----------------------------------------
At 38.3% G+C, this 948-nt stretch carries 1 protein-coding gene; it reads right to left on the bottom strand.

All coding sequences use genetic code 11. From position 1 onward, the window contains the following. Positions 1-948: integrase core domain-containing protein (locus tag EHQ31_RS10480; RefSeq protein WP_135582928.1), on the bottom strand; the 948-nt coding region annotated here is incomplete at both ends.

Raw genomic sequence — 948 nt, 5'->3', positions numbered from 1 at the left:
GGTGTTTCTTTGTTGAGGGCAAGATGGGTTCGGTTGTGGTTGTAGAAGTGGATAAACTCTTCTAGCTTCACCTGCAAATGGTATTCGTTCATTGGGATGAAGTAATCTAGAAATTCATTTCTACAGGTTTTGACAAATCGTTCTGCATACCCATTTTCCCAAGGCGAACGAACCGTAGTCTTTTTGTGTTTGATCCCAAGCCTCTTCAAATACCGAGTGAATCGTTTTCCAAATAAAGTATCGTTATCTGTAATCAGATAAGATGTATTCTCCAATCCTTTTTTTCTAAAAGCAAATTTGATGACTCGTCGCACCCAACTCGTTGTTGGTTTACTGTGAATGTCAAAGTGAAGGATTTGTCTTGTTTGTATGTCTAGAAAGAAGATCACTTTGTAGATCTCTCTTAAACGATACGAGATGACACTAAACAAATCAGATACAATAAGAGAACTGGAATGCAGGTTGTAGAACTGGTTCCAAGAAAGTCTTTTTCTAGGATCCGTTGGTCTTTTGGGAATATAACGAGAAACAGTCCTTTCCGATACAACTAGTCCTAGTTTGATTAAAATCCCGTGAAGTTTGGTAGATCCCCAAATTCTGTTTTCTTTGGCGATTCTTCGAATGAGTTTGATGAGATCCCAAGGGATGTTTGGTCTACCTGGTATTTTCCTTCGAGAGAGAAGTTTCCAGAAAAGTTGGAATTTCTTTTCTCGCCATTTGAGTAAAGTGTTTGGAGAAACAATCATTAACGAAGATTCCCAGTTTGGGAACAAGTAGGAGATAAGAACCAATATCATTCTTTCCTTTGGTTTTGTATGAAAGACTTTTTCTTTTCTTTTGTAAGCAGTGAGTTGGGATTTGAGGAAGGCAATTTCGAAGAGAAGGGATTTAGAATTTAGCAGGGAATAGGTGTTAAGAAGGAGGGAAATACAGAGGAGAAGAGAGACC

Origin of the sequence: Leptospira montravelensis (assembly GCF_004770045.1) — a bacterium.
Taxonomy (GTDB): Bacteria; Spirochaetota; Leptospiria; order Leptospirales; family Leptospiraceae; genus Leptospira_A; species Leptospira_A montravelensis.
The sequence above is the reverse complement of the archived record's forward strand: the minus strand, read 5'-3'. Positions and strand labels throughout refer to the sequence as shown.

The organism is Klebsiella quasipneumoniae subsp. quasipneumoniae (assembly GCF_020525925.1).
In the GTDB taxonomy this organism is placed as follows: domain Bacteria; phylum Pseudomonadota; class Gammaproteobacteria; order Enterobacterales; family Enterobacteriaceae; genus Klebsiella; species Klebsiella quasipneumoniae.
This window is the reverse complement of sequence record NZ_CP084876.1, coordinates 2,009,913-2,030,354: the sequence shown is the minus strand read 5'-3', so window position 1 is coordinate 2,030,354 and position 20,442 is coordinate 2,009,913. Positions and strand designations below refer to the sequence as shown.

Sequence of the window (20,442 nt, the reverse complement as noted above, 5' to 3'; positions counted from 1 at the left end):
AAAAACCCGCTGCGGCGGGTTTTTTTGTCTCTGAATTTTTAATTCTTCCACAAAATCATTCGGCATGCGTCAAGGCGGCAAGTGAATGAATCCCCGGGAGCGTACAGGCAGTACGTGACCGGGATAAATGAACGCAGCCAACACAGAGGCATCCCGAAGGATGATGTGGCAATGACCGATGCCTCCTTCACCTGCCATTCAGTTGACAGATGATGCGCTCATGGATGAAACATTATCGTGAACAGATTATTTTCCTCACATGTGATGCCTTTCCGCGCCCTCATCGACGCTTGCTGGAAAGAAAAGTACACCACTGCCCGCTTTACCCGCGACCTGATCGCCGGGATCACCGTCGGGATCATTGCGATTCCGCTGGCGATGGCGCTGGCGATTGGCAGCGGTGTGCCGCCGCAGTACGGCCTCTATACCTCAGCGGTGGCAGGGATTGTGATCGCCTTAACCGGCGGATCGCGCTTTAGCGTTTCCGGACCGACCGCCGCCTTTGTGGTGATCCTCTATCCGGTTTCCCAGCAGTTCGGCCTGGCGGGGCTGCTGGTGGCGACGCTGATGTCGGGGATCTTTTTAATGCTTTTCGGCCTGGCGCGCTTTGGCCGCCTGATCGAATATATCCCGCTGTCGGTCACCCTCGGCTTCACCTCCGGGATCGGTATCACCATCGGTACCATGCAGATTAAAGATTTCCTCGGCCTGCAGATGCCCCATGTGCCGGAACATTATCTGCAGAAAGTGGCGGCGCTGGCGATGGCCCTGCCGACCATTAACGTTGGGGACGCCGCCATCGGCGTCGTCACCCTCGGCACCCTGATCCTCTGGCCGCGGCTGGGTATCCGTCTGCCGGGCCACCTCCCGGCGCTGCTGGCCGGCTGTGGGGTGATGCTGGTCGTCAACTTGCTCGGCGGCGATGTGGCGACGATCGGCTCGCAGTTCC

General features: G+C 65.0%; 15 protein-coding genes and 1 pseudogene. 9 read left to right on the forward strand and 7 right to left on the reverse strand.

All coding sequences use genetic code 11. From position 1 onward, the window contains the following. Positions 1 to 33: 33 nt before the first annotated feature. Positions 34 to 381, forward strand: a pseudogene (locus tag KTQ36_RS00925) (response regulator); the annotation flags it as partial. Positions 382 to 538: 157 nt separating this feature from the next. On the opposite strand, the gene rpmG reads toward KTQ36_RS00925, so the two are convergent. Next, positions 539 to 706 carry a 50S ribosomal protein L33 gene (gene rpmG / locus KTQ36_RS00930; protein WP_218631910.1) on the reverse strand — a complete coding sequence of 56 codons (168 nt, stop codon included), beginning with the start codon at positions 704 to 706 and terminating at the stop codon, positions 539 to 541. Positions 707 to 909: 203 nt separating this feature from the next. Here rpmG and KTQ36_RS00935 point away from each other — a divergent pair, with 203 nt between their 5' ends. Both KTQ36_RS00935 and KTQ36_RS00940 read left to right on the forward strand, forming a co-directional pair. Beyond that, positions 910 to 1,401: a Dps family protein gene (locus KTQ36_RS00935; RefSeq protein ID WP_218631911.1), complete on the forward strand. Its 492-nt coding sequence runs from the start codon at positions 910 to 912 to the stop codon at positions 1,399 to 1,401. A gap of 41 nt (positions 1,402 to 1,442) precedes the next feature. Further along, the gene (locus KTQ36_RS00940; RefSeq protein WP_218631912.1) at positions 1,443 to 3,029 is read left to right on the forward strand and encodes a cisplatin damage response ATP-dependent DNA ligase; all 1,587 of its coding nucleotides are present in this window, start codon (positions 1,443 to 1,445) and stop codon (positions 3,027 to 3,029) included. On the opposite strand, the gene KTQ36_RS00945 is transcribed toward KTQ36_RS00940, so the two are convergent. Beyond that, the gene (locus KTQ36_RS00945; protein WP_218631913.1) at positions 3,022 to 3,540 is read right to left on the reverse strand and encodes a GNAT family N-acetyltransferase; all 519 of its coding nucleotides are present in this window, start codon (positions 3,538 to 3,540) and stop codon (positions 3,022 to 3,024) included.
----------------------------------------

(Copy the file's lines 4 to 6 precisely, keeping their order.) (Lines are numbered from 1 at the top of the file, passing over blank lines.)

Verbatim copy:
GGTGTTTCTTTGTTGAGGGCAAGATGGGTTCGGTTGTGGTTGTAGAAGTGGATAAACTCTTCTAGCTTCACCTGCAAATGGTATTCGTTCATTGGGATGAAGTAATCTAGAAATTCATTTCTACAGGTTTTGACAAATCGTTCTGCATACCCATTTTCCCAAGGCGAACGAACCGTAGTCTTTTTGTGTTTGATCCCAAGCCTCTTCAAATACCGAGTGAATCGTTTTCCAAATAAAGTATCGTTATCTGTAATCAGATAAGATGTATTCTCCAATCCTTTTTTTCTAAAAGCAAATTTGATGACTCGTCGCACCCAACTCGTTGTTGGTTTACTGTGAATGTCAAAGTGAAGGATTTGTCTTGTTTGTATGTCTAGAAAGAAGATCACTTTGTAGATCTCTCTTAAACGATACGAGATGACACTAAACAAATCAGATACAATAAGAGAACTGGAATGCAGGTTGTAGAACTGGTTCCAAGAAAGTCTTTTTCTAGGATCCGTTGGTCTTTTGGGAATATAACGAGAAACAGTCCTTTCCGATACAACTAGTCCTAGTTTGATTAAAATCCCGTGAAGTTTGGTAGATCCCCAAATTCTGTTTTCTTTGGCGATTCTTCGAATGAGTTTGATGAGATCCCAAGGGATGTTTGGTCTACCTGGTATTTTCCTTCGAGAGAGAAGTTTCCAGAAAAGTTGGAATTTCTTTTCTCGCCATTTGAGTAAAGTGTTTGGAGAAACAATCATTAACGAAGATTCCCAGTTTGGGAACAAGTAGGAGATAAGAACCAATATCATTCTTTCCTTTGGTTTTGTATGAAAGACTTTTTCTTTTCTTTTGTAAGCAGTGAGTTGGGATTTGAGGAAGGCAATTTCGAAGAGAAGGGATTTAGAATTTAGCAGGGAATAGGTGTTAAGAAGGAGGGAAATACAGAGGAGAAGAGAGACC

Origin of the sequence: Leptospira montravelensis (assembly GCF_004770045.1) — a bacterium.
Taxonomy (GTDB): Bacteria; Spirochaetota; Leptospiria; order Leptospirales; family Leptospiraceae; genus Leptospira_A; species Leptospira_A montravelensis.